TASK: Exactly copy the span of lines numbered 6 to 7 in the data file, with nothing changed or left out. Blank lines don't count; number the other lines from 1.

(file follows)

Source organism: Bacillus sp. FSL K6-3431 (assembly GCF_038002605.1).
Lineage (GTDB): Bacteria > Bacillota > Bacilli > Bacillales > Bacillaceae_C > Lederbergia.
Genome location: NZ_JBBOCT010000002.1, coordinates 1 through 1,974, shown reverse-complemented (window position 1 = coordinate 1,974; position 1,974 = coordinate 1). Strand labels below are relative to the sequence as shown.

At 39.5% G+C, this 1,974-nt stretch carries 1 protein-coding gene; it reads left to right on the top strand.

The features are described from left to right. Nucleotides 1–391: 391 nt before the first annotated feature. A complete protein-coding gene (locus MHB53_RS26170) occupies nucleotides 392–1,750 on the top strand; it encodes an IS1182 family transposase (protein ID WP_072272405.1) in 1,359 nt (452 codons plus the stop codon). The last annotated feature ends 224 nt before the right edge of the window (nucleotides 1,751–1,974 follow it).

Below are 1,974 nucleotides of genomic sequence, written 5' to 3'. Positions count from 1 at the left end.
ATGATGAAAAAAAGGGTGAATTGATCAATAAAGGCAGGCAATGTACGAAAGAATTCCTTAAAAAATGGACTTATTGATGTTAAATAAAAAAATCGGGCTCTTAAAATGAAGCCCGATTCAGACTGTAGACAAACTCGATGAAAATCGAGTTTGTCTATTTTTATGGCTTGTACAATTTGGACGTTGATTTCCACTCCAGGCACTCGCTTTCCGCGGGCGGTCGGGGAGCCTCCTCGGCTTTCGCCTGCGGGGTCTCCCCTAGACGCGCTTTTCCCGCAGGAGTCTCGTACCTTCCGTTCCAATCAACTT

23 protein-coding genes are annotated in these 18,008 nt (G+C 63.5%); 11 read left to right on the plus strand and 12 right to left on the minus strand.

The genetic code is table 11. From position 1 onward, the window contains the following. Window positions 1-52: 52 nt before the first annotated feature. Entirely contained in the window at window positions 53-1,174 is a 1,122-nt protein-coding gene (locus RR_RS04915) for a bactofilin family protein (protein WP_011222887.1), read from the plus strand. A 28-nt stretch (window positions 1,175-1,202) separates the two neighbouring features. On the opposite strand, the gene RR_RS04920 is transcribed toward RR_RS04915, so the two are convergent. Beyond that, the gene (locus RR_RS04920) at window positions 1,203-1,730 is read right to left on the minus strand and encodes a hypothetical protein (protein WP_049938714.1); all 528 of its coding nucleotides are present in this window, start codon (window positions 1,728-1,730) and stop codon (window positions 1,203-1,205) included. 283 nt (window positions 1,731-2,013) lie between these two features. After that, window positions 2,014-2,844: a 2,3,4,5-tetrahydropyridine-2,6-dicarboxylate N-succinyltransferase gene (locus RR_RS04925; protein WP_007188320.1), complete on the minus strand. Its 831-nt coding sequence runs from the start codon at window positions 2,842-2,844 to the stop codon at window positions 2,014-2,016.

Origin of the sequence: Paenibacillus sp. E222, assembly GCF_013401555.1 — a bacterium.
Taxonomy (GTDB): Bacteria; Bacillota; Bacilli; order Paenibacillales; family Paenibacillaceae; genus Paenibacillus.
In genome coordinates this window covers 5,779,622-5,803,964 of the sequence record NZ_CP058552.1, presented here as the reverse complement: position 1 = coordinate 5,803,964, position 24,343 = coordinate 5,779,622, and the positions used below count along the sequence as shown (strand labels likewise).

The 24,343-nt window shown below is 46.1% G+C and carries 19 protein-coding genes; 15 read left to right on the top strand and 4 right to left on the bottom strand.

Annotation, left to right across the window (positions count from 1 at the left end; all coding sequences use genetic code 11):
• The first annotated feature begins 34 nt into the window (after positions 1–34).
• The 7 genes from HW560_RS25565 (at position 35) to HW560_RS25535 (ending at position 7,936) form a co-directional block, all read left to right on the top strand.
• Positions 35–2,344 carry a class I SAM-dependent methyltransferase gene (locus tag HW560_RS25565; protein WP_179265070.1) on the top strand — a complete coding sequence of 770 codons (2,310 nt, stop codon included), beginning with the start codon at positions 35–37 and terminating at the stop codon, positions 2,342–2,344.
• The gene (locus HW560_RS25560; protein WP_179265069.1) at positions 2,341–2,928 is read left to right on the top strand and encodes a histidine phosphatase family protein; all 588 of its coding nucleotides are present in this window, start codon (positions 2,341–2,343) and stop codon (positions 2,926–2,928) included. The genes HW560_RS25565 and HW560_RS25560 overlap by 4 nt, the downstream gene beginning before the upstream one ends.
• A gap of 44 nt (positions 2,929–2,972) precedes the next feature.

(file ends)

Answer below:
Below are 1,974 nucleotides of genomic sequence, written 5' to 3'. Positions count from 1 at the left end.
ATGATGAAAAAAAGGGTGAATTGATCAATAAAGGCAGGCAATGTACGAAAGAATTCCTTAAAAAATGGACTTATTGATGTTAAATAAAAAAATCGGGCTCTTAAAATGAAGCCCGATTCAGACTGTAGACAAACTCGATGAAAATCGAGTTTGTCTATTTTTATGGCTTGTACAATTTGGACGTTGATTTCCACTCCAGGCACTCGCTTTCCGCGGGCGGTCGGGGAGCCTCCTCGGCTTTCGCCTGCGGGGTCTCCCCTAGACGCGCTTTTCCCGCAGGAGTCTCGTACCTTCCGTTCCAATCAACTT